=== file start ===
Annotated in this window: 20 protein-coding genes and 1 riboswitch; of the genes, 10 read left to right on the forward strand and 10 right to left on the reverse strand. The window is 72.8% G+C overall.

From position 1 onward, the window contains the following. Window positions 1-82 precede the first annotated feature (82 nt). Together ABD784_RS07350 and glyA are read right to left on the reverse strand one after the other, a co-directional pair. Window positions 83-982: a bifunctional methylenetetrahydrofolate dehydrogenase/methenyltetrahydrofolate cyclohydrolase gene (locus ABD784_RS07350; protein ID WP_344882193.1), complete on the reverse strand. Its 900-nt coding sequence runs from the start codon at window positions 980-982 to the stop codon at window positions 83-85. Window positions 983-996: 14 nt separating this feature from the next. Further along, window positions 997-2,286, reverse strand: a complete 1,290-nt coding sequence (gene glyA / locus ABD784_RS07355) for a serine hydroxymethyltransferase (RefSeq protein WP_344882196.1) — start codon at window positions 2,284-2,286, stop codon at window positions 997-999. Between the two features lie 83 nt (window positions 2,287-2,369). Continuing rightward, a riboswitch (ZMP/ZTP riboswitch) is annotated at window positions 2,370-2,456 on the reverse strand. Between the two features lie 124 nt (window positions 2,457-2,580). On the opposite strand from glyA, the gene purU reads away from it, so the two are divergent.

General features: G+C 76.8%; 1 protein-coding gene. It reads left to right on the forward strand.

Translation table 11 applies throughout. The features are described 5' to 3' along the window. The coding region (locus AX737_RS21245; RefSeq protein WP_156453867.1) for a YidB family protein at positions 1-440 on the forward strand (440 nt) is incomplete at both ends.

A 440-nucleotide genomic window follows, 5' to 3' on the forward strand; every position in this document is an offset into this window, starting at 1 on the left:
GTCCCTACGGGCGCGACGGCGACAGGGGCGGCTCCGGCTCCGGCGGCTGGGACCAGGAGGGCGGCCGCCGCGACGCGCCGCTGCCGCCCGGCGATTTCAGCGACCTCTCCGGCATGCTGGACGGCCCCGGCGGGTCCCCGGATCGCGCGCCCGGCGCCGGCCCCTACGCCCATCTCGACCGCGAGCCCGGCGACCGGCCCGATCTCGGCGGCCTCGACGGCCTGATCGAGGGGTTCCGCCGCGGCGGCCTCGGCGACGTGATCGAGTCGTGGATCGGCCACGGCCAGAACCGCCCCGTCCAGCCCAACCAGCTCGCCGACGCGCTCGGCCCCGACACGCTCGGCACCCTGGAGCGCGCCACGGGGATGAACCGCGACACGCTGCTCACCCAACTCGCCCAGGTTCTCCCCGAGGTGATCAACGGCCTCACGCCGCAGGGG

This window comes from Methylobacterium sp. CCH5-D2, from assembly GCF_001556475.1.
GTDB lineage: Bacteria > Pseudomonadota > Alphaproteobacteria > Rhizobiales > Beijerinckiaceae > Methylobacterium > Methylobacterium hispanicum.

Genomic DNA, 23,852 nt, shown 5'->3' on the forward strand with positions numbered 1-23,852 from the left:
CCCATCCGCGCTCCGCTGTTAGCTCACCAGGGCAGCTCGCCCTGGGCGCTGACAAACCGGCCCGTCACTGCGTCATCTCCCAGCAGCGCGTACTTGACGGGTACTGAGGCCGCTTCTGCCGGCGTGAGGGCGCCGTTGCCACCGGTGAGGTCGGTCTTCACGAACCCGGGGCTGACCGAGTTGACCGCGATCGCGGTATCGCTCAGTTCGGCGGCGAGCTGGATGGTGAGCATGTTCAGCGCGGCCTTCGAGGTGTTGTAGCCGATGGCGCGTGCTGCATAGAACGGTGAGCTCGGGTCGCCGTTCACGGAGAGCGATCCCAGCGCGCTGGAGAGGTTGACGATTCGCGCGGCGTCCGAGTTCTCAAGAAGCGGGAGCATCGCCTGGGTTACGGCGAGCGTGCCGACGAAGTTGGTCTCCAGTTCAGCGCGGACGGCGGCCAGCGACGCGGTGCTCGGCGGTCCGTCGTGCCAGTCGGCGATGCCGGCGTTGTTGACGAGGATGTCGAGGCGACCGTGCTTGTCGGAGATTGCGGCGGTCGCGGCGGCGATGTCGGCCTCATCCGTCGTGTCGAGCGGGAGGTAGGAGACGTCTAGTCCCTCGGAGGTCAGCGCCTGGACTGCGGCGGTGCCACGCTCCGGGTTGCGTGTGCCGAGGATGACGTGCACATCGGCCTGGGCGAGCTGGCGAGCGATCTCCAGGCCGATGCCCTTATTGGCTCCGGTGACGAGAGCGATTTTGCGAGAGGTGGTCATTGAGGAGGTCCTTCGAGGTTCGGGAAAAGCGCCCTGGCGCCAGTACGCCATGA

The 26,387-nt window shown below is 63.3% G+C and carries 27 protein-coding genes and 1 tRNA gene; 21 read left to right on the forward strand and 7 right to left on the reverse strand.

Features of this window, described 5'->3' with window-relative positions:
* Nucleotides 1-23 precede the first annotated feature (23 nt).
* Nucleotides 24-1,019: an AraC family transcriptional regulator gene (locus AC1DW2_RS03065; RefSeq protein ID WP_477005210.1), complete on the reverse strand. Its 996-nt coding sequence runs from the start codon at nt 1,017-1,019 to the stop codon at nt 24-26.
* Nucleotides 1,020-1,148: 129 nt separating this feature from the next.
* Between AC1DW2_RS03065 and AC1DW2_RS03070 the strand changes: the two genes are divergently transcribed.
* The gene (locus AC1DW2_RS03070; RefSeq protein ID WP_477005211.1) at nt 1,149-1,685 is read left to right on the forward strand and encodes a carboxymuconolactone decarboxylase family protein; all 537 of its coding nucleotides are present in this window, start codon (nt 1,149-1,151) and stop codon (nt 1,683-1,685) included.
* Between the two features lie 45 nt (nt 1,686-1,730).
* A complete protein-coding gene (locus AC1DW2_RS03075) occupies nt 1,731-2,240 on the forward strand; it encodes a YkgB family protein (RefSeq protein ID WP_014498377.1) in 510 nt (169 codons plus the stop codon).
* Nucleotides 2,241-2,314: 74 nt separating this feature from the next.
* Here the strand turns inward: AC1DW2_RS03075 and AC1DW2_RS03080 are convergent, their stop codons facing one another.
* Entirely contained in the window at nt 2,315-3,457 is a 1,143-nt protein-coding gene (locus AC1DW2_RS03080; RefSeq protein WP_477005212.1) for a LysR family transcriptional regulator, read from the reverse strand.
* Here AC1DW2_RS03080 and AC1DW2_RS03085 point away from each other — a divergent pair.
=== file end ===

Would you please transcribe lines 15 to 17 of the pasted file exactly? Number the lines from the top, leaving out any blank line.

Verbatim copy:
* Nucleotides 1,020-1,148: 129 nt separating this feature from the next.
* Between AC1DW2_RS03065 and AC1DW2_RS03070 the strand changes: the two genes are divergently transcribed.
* The gene (locus AC1DW2_RS03070; RefSeq protein ID WP_477005211.1) at nt 1,149-1,685 is read left to right on the forward strand and encodes a carboxymuconolactone decarboxylase family protein; all 537 of its coding nucleotides are present in this window, start codon (nt 1,149-1,151) and stop codon (nt 1,683-1,685) included.